When I decided to try my hand at making a turned box, I knew I would need some practice. As an experiment to figure out how it would work, I made my first attempt with some maple and walnut I had lying around.
I began by cutting my segments and gluing them up. When gluing the rings, I used hose clamps to ensure the joints remained tight. These segments were cut on my homemade wedgie sled. (See the article Using a wedgie sled for more details) I used 12 segments per ring, with a walnut segment every third. I made four rings and used solid walnut for the bottom and solid maple for the top.
I stacked the rings together in two different ways to decide which pattern I preferred. At this point, only the rings were glued together, so I could stack them however I chose. In the end, I went with the straight walnut pattern.
Next, I cut a solid piece of walnut for the bottom and a solid piece of 8/4 maple for the top. Then, I used the lathe as a press to hold the pieces together while the glue dried.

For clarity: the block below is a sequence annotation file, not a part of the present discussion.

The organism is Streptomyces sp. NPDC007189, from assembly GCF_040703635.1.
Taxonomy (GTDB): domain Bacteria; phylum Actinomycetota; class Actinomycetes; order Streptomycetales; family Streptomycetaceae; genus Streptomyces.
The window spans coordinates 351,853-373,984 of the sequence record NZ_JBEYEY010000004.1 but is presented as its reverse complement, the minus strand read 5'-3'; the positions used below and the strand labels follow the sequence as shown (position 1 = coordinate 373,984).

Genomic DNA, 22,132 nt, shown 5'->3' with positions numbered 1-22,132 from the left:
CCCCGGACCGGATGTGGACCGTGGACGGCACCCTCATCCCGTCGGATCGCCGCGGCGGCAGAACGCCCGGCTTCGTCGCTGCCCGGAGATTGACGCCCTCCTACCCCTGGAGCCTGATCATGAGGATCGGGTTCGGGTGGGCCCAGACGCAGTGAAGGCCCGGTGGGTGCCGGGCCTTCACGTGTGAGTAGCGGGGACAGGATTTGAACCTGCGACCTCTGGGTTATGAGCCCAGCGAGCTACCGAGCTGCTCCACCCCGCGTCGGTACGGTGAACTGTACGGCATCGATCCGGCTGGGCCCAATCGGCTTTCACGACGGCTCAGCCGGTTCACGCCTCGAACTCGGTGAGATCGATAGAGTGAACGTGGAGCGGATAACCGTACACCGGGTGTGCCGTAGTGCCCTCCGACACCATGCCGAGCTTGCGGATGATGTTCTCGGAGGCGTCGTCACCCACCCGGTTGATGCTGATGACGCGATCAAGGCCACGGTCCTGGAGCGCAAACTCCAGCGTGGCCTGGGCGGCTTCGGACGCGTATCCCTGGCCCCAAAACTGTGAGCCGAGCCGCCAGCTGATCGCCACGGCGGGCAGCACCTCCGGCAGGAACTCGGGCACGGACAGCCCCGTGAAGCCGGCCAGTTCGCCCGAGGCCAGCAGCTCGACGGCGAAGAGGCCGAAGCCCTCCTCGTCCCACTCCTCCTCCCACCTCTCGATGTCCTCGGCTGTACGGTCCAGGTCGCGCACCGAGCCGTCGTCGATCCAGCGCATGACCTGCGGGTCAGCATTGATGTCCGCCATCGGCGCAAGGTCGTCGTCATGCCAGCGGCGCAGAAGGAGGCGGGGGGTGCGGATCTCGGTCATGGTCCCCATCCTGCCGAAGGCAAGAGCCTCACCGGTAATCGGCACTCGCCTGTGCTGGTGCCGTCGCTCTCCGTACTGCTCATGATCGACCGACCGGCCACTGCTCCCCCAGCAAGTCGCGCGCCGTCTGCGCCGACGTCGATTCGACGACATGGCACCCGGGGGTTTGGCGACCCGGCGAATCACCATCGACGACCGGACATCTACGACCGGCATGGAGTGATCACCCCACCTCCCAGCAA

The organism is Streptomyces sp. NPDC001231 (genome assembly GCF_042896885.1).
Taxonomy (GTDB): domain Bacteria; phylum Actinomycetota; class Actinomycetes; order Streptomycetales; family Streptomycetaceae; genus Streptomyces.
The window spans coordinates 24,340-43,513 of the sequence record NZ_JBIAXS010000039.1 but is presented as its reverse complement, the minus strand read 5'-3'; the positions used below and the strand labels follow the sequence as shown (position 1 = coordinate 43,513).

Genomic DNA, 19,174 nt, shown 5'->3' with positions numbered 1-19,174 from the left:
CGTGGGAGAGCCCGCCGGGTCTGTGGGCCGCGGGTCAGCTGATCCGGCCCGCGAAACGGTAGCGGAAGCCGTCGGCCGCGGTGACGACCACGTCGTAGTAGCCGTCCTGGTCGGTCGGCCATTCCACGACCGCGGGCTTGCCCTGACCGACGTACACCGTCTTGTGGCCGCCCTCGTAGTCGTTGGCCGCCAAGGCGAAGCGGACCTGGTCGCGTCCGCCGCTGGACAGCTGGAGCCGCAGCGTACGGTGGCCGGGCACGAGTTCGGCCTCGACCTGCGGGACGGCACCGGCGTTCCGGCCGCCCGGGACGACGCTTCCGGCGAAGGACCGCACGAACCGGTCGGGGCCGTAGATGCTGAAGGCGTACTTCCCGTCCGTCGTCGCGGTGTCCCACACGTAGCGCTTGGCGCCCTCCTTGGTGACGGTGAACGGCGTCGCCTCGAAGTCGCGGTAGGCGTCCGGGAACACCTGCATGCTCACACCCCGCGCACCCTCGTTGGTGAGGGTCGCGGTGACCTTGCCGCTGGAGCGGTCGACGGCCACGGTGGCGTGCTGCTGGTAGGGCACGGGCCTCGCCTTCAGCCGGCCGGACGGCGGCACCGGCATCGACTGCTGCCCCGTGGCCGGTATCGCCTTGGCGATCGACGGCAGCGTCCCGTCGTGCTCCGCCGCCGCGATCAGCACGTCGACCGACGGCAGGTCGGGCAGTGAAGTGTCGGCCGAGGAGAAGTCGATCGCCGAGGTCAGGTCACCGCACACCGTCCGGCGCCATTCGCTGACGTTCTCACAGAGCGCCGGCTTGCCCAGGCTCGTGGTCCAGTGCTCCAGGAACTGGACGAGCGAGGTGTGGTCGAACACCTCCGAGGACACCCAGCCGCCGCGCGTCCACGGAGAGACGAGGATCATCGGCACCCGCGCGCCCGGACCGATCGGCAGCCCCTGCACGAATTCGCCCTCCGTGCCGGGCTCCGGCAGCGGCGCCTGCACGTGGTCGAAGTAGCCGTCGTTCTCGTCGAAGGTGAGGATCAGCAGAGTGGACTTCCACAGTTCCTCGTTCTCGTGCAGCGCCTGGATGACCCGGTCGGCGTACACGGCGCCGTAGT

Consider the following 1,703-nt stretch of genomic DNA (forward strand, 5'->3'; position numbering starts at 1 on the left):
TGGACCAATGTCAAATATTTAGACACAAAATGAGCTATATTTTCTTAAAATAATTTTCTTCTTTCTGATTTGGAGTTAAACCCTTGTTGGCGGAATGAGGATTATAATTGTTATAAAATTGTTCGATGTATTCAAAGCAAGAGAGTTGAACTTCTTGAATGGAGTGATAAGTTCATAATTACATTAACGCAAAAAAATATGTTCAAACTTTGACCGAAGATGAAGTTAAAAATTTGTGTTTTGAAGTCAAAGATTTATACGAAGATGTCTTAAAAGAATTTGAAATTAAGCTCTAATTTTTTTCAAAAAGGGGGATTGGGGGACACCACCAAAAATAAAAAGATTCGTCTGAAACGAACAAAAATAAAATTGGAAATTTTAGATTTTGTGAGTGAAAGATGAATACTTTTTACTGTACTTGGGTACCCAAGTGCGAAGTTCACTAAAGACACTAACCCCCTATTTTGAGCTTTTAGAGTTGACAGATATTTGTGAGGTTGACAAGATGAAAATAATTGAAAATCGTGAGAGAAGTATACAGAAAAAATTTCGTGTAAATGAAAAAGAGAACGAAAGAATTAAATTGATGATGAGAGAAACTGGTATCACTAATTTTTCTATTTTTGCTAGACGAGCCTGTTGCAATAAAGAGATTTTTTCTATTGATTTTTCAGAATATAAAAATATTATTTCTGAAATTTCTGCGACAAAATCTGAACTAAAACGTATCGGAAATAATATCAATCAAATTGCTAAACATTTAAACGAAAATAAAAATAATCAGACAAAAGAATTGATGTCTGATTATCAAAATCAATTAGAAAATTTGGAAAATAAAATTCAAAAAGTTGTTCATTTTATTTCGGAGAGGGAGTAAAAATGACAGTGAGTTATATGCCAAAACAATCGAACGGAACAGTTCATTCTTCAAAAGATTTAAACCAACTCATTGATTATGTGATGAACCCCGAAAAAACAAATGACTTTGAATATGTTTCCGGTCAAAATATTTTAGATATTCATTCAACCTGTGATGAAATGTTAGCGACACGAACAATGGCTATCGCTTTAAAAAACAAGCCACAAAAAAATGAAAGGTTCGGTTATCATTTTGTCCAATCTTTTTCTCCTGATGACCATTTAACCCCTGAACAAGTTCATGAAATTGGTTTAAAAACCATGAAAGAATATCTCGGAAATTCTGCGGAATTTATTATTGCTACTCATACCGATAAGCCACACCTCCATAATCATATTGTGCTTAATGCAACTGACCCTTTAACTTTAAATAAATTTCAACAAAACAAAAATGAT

Once the glue was dry, I turned the piece to be round. Then, I turned a tenon on the top and bottom so that I could work on both pieces once they were cut apart.
Next, I took a parting tool and cut the top off. After thinking about this, I probably didn’t need to glue the top on it. I could have just used pressure to hold the pieces together while turning, but you live and you learn.
I finished turning the inside of the piece and rubbed butcher block oil onto the finished box.
According to everyone I had heard that turns boxes, when you remove the lid, it should pop. Well, this one didn’t pop. I made one more pass and then it was a bit loose, but it was not bad for my first attempt.